Lisa Carne, who is based in Placencia, Belize, has established six coral nursery sites in Southern Belize using three different in situ culture methods: “frames”, “tables” and “ropes”. Lisa was in San Pedro where she conducted a dissemination workshop on Thursday, December 10 at the Sunbreeze conference room where she explained to tour guides and other interested parties what the project was all about, how it was being carried out and what the goal of the project.

According to Lisa, there are 11 different Acroporid genotypes (Elkhorn and Staghorn) of coral that are listed on the IUCN Redlist as "critically endangered" directly due to climate change. Increased frequency & severity of storms, bleaching & disease have caused a loss of over 98% abundance of these corals Caribbean-wide.

These corals were, for the most part "fragments of opportunity", meaning the colony was already broken loose by storms and/or wave action. These fragments are being “rescued” with this new project, where otherwise they would not survive on their own.

Lisa and a team from Hol Chan Marine Reserve set up a few frames in different zones at Hol Chan. One frame is in Zone A and one frame is in Zone D (near Sand Bar or "rock pile"). Material was left for a third frame, to be assembled by the Hol Chan Marine Reserve staff as they see fit (Bacalar Chico was a potential location).

Lisa explained to us that the corals were trimmed into 5-10cm pieces and affixed to a previously treated metal frame (artificial substrate) with plastic cable ties, which the corals can/will grow over.

She continued on by stating that initial measurements were taken and should be followed up by Kirah Forman, Marine Biologist of Hol Chan Marine Reserve at 3, 6, 12 & 18 months. Lisa plans on returning to set up the "table" methodology, which allows for growing multiple other coral species (like the star, brain, finger & pillar corals).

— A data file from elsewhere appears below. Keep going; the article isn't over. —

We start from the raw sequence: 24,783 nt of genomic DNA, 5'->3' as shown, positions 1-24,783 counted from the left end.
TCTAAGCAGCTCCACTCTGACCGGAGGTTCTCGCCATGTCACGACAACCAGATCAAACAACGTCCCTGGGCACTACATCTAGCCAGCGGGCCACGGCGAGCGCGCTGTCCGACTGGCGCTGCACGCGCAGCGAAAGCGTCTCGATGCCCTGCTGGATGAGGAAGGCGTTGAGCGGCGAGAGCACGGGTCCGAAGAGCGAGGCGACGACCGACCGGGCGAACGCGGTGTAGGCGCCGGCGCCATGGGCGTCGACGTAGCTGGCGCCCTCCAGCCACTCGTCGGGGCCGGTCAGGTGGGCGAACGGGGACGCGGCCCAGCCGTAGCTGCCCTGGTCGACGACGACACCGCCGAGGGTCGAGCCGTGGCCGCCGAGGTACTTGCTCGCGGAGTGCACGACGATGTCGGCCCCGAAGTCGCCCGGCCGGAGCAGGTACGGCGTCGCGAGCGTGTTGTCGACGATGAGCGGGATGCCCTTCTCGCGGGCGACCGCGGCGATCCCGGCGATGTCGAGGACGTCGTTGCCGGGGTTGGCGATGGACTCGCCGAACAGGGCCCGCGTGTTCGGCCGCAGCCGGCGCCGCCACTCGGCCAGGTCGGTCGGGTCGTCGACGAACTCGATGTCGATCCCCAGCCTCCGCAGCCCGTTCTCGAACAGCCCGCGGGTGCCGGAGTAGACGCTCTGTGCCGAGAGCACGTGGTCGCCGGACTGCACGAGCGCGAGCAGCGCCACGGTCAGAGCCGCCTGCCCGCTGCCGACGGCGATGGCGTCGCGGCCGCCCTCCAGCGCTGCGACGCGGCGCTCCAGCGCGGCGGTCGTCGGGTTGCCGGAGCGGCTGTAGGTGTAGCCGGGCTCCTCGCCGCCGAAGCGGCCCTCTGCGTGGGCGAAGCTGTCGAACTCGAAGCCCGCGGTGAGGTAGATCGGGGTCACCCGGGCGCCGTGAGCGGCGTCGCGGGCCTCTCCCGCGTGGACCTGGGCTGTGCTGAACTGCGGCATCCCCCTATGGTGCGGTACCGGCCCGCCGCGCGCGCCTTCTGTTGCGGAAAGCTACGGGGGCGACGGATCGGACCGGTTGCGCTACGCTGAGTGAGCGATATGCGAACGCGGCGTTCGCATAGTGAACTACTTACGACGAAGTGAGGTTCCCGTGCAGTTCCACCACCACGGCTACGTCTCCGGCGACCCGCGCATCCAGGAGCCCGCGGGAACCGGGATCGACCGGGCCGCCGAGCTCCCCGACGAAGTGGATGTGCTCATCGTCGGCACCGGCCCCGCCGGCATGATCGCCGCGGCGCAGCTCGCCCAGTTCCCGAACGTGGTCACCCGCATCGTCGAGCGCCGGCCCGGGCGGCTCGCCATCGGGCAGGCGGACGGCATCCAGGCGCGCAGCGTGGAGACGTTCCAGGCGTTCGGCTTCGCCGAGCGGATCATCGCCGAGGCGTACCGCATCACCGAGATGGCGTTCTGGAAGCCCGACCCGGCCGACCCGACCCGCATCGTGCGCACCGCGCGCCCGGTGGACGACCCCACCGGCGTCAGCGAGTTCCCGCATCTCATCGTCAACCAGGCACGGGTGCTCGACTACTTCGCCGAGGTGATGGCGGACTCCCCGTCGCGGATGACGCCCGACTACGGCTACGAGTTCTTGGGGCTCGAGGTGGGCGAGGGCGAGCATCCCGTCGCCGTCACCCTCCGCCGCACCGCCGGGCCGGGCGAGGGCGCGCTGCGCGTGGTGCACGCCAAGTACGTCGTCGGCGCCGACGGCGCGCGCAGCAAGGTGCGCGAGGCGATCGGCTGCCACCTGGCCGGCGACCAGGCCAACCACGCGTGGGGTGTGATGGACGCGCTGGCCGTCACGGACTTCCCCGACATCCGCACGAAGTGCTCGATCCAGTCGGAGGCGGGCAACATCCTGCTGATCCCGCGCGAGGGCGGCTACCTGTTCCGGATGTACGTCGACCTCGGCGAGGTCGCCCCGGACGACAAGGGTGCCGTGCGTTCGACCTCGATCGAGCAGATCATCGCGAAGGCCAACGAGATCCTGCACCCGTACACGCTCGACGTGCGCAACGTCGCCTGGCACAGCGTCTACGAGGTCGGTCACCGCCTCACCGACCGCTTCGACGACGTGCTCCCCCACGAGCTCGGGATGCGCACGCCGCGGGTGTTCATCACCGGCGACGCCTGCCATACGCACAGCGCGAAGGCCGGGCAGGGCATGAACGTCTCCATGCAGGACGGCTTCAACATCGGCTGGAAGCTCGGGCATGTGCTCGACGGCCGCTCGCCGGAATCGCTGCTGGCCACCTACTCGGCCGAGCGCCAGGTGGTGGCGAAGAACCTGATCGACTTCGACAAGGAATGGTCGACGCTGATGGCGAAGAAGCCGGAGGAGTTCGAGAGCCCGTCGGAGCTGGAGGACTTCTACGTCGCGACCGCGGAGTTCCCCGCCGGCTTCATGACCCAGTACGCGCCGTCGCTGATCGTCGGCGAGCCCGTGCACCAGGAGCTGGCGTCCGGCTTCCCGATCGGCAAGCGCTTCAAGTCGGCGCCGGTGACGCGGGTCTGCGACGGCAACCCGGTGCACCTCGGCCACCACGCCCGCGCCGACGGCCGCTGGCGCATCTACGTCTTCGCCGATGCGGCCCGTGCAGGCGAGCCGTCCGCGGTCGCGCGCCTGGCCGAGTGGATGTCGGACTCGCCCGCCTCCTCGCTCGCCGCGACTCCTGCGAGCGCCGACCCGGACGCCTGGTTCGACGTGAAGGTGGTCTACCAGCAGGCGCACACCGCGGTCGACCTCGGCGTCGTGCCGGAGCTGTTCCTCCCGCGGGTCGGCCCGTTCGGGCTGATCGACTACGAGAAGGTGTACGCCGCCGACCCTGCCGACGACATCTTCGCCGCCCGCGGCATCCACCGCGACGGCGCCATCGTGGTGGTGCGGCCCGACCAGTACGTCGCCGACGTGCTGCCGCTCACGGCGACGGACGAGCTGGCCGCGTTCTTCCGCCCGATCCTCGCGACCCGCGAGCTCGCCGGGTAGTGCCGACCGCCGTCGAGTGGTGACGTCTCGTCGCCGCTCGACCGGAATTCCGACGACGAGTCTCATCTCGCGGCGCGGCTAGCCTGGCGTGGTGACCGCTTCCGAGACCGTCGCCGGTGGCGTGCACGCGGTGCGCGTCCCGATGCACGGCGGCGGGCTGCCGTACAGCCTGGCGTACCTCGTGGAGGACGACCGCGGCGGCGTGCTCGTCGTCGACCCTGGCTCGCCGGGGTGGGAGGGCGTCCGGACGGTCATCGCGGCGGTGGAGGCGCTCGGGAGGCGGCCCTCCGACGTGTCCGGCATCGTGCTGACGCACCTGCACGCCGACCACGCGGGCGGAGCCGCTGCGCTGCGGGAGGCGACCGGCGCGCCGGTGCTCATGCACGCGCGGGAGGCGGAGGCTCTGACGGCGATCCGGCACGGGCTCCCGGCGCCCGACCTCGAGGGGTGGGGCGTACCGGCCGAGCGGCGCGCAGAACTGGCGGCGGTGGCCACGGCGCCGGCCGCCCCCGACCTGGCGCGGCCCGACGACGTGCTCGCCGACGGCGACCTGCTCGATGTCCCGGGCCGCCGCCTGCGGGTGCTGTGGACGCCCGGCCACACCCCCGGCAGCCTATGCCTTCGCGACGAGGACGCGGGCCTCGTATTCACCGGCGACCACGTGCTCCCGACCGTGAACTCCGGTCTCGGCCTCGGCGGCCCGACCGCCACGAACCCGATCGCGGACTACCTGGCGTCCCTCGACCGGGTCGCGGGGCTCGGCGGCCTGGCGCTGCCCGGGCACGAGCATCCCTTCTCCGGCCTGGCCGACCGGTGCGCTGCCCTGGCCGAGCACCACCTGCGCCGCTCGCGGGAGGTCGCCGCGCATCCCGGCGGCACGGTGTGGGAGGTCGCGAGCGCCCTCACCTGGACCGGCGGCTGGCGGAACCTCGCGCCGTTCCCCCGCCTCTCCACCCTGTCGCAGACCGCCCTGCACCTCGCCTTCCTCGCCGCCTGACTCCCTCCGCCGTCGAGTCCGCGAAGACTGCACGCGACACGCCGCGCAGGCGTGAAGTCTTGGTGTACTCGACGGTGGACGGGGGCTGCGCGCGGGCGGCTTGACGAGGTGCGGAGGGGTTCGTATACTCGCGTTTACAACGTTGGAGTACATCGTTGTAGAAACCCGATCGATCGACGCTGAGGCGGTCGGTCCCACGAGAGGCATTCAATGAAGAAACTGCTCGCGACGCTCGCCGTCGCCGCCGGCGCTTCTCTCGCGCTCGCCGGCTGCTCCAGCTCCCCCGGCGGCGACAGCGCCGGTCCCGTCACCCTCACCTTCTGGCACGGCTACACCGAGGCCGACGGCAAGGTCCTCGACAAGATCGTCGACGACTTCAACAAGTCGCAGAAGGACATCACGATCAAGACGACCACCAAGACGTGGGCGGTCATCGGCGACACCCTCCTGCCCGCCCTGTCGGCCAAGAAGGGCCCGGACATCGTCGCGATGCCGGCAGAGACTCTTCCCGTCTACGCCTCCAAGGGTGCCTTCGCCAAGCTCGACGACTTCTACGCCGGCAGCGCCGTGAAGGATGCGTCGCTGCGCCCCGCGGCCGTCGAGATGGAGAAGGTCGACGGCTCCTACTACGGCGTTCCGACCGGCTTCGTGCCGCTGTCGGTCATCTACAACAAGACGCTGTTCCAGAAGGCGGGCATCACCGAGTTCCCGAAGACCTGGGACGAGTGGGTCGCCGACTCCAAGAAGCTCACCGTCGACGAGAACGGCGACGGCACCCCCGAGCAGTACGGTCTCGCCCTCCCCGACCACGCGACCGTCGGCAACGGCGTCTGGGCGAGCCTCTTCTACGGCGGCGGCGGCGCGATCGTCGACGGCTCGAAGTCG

Ms. Lisa Carne would like to thank the following persons for making this project possible: WWF-CA they paid for one of the nurseries (world bank paid for the 2nd) and WWF paid for most of the consultation (also with world bank assistance). A big thank you to the Hol Chan Marine Reserve staff and Valentine form CORAL as well as Austin Bowden-kerby in Fiji.


Mother corals are first established in the coral farms, by trimming sections off wild corals. Where possible, entire colonies are selected from populations of jeopardized corals, such as where the corals are growing so close together that competition for space amongst the corals is resulting in corals dying, or where corals are exposed out of the water at low tide. Another source of mother corals comes from corals broken by fishing activities, anchors, and storm waves.

After growing the mother corals for about two years, the corals reach the size of a large dinner plate. At that point, the mother corals are trimmed to produce numerous 1-2 inch (2-5cm) “seed corals”, which are in turn planted onto 4cm concrete disks or “coral cookies”, each shaped like a button, with two small holes for threading fishing line. These cookies are woven into heavy metal frames with heavy line and placed on underwater tables made of iron bars. The corals are left to grow in the coral farms for 6 to 14 months. These second-generation corals are either, replanted into restoration sites, onto coral castles, or harvested, bleached and colored with acrylic paints to re-establish a more realistic coral color.

Conserving 25-30% of the over-fished coral reef as no-fishing areas typically results in doubling of the catch within one year in the open fishing areas, and up to five fold within only three years.

Ambergris Today